(ii) Different groups should be attached bly bonded atom.
For example:
Geometrical Isomerism Notes | EduRevare identical but not geometrical isomers.
Example:
(A)Geometrical Isomerism Notes | EduRev
(Restricted Rotation)
(B)Geometrical Isomerism Notes | EduRev
(Restricted Rotation)
On the other hand, following types of compounds can exist as geometrical isomers :
Geometrical Isomerism Notes | EduRev
Examples of Geometrical isomers:
(i) AlongGeometrical Isomerism Notes | EduRevbond
Geometrical Isomerism Notes | EduRevand
Geometrical Isomerism Notes | EduRevand
Geometrical Isomerism Notes | EduRev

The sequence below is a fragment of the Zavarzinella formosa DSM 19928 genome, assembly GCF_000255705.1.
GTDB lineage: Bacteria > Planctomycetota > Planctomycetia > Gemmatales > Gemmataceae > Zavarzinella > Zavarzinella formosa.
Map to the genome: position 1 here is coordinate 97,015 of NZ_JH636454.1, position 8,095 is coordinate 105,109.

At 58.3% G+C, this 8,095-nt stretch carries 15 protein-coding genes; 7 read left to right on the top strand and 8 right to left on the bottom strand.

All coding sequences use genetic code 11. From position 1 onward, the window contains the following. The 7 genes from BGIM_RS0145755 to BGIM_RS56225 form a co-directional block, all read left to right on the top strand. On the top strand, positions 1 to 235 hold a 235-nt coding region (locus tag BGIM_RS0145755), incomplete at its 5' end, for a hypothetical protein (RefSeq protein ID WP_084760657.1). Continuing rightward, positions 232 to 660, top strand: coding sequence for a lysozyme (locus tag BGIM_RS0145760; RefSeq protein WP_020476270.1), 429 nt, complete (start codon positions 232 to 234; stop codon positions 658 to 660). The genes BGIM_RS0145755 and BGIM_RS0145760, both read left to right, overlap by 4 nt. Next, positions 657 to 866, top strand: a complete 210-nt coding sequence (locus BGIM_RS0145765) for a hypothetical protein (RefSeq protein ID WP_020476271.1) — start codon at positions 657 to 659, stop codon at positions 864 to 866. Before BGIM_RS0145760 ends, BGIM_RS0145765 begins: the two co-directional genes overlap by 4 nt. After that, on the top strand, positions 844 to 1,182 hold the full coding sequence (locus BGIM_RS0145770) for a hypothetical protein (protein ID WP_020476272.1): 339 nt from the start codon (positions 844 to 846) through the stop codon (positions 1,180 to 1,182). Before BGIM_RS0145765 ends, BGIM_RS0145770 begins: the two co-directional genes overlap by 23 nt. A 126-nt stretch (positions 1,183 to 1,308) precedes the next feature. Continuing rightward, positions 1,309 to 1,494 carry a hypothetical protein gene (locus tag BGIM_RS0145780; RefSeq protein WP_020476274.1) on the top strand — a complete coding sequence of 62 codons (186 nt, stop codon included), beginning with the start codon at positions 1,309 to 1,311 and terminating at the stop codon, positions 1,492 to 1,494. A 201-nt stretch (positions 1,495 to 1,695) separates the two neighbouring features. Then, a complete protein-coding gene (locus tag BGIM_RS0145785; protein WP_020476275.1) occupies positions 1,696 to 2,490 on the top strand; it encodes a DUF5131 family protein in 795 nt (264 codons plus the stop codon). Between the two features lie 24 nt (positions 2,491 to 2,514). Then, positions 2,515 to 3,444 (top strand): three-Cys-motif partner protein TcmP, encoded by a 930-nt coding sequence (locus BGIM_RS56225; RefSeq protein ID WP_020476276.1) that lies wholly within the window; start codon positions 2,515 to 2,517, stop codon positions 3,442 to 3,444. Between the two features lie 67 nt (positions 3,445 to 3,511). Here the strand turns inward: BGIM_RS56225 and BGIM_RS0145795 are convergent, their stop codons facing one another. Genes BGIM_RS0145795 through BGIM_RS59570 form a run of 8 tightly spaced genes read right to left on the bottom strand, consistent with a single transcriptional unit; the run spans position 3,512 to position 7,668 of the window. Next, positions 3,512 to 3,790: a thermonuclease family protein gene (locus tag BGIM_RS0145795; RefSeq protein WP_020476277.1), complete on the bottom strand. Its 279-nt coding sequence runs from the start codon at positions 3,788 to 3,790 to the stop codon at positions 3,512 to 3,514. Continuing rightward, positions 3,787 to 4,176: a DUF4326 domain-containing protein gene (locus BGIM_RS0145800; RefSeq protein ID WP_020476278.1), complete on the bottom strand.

(ii) AlongGeometrical Isomerism Notes | EduRev
Geometrical Isomerism Notes | EduRevand
Geometrical Isomerism Notes | EduRevand
Geometrical Isomerism Notes | EduRevand
Geometrical Isomerism Notes | EduRev
Geometrical Isomerism Notes | EduRevand
Geometrical Isomerism Notes | EduRev
(iii) Along - N = N - bond
Geometrical Isomerism Notes | EduRevand
Geometrical Isomerism Notes | EduRev
Geometrical Isomerism Notes | EduRev
(iv) Along s bond of cycloalkane
Geometrical Isomerism Notes | EduRev
Geometrical Isomerism Notes | EduRevand
Geometrical Isomerism Notes | EduRev
Geometrical Isomerism Notes | EduRevand
Geometrical Isomerism Notes | EduRevand
Geometrical Isomerism Notes | EduRev
(v) AlongGeometrical Isomerism Notes | EduRevin ring structures: